Paul D Shreve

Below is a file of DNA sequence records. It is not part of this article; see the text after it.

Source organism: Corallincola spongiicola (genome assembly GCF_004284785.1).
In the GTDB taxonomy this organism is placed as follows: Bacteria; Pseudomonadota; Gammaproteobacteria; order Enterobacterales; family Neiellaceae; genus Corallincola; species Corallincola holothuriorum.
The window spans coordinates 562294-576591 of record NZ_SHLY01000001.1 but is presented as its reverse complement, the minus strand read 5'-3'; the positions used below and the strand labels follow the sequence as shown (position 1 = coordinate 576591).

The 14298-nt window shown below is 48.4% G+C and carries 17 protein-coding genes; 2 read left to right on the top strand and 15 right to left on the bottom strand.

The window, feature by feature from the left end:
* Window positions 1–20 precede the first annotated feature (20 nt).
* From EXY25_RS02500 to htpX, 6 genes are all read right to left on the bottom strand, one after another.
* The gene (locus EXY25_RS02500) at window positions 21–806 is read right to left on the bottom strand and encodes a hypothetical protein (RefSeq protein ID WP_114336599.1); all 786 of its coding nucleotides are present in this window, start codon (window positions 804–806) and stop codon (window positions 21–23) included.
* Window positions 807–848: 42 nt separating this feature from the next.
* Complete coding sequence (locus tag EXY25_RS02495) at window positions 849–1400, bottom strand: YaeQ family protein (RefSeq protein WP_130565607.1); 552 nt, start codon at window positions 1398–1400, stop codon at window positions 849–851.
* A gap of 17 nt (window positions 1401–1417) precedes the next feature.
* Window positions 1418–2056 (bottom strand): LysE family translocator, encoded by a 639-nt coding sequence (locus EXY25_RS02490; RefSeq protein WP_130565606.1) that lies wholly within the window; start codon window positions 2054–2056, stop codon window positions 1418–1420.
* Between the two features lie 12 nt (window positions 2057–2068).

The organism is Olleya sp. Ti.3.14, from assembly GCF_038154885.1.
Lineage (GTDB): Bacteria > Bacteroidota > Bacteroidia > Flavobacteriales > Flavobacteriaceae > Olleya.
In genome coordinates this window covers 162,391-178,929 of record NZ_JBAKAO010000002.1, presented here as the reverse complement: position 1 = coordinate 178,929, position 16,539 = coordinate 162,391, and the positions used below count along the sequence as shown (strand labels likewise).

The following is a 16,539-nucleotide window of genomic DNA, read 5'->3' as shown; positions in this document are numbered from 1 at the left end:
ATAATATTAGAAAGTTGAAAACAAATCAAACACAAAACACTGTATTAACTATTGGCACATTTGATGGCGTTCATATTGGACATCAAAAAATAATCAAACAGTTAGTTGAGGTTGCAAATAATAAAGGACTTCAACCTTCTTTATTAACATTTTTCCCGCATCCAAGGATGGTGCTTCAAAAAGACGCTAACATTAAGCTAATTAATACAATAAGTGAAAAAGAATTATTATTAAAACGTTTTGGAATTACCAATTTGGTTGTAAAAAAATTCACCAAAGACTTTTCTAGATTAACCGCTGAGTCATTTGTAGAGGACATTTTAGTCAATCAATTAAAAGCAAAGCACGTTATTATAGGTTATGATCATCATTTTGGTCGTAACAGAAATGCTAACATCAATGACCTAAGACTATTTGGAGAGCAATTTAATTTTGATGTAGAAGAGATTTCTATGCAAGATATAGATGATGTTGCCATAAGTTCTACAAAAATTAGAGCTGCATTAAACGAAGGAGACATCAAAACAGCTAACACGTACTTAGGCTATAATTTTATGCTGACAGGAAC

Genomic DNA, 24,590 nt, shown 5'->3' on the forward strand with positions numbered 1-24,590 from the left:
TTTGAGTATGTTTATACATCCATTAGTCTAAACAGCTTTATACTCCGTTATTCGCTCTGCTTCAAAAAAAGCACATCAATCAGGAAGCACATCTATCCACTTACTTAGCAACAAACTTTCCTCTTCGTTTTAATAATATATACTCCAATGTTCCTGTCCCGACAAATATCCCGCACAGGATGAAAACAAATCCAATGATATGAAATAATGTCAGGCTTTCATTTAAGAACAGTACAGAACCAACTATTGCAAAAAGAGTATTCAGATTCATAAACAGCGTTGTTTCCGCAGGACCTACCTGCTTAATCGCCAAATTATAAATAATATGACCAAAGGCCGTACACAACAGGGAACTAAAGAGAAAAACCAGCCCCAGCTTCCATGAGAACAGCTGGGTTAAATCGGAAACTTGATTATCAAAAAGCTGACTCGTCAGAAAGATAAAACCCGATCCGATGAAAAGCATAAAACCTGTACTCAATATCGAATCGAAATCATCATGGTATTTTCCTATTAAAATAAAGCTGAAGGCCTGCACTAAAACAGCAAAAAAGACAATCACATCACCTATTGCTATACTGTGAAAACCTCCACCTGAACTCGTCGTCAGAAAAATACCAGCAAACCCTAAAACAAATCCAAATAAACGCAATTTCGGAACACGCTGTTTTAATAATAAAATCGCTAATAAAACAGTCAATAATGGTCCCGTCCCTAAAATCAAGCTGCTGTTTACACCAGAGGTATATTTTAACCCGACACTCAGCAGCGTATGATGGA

PET instrumentation has been available for over 25 years, yet the clinical applications of PET largely languished until the past decade. As the impediments to clinical PET  have fallen, the clinical value of the technology has become widely recognized and PET is now emerging as a mainstream diagnostic imaging modality. Over the past five years it has become clear PET using the glucose metabolism tracer [18F]-fluorodeoxyglucose (FDG) will have a major role in the management of patients, particularly oncology patients. This has shaped the recent development of commercial PET tomographs and the evolution of clinical imaging protocols to accommodate rapid imaging of the whole-body (c.f., torso) in a clinical setting.
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